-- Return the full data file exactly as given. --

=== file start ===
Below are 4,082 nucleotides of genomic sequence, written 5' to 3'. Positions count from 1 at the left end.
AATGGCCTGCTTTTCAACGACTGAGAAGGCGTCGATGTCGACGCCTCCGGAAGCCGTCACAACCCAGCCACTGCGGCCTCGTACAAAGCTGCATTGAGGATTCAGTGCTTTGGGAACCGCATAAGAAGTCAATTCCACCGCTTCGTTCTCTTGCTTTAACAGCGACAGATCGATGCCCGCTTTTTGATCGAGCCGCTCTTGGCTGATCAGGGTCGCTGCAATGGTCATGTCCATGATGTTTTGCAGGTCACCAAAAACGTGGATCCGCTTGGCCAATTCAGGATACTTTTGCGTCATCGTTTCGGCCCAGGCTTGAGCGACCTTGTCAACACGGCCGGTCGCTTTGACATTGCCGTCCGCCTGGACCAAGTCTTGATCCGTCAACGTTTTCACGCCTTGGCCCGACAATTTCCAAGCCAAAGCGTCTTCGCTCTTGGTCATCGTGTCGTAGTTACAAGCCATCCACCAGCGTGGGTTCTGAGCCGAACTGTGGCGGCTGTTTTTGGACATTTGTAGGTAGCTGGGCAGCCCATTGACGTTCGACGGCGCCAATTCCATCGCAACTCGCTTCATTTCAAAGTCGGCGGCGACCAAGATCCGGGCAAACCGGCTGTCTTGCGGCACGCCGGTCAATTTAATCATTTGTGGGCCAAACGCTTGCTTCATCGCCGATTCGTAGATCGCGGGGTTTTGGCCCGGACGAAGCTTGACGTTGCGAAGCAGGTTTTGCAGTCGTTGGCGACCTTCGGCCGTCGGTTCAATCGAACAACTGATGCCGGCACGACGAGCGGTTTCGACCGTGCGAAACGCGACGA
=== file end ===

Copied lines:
Below are 4,082 nucleotides of genomic sequence, written 5' to 3'. Positions count from 1 at the left end.
AATGGCCTGCTTTTCAACGACTGAGAAGGCGTCGATGTCGACGCCTCCGGAAGCCGTCACAACCCAGCCACTGCGGCCTCGTACAAAGCTGCATTGAGGATTCAGTGCTTTGGGAACCGCATAAGAAGTCAATTCCACCGCTTCGTTCTCTTGCTTTAACAGCGACAGATCGATGCCCGCTTTTTGATCGAGCCGCTCTTGGCTGATCAGGGTCGCTGCAATGGTCATGTCCATGATGTTTTGCAGGTCACCAAAAACGTGGATCCGCTTGGCCAATTCAGGATACTTTTGCGTCATCGTTTCGGCCCAGGCTTGAGCGACCTTGTCAACACGGCCGGTCGCTTTGACATTGCCGTCCGCCTGGACCAAGTCTTGATCCGTCAACGTTTTCACGCCTTGGCCCGACAATTTCCAAGCCAAAGCGTCTTCGCTCTTGGTCATCGTGTCGTAGTTACAAGCCATCCACCAGCGTGGGTTCTGAGCCGAACTGTGGCGGCTGTTTTTGGACATTTGTAGGTAGCTGGGCAGCCCATTGACGTTCGACGGCGCCAATTCCATCGCAACTCGCTTCATTTCAAAGTCGGCGGCGACCAAGATCCGGGCAAACCGGCTGTCTTGCGGCACGCCGGTCAATTTAATCATTTGTGGGCCAAACGCTTGCTTCATCGCCGATTCGTAGATCGCGGGGTTTTGGCCCGGACGAAGCTTGACGTTGCGAAGCAGGTTTTGCAGTCGTTGGCGACCTTCGGCCGTCGGTTCAATCGAACAACTGATGCCGGCACGACGAGCGGTTTCGACCGTGCGAAACGCGACGA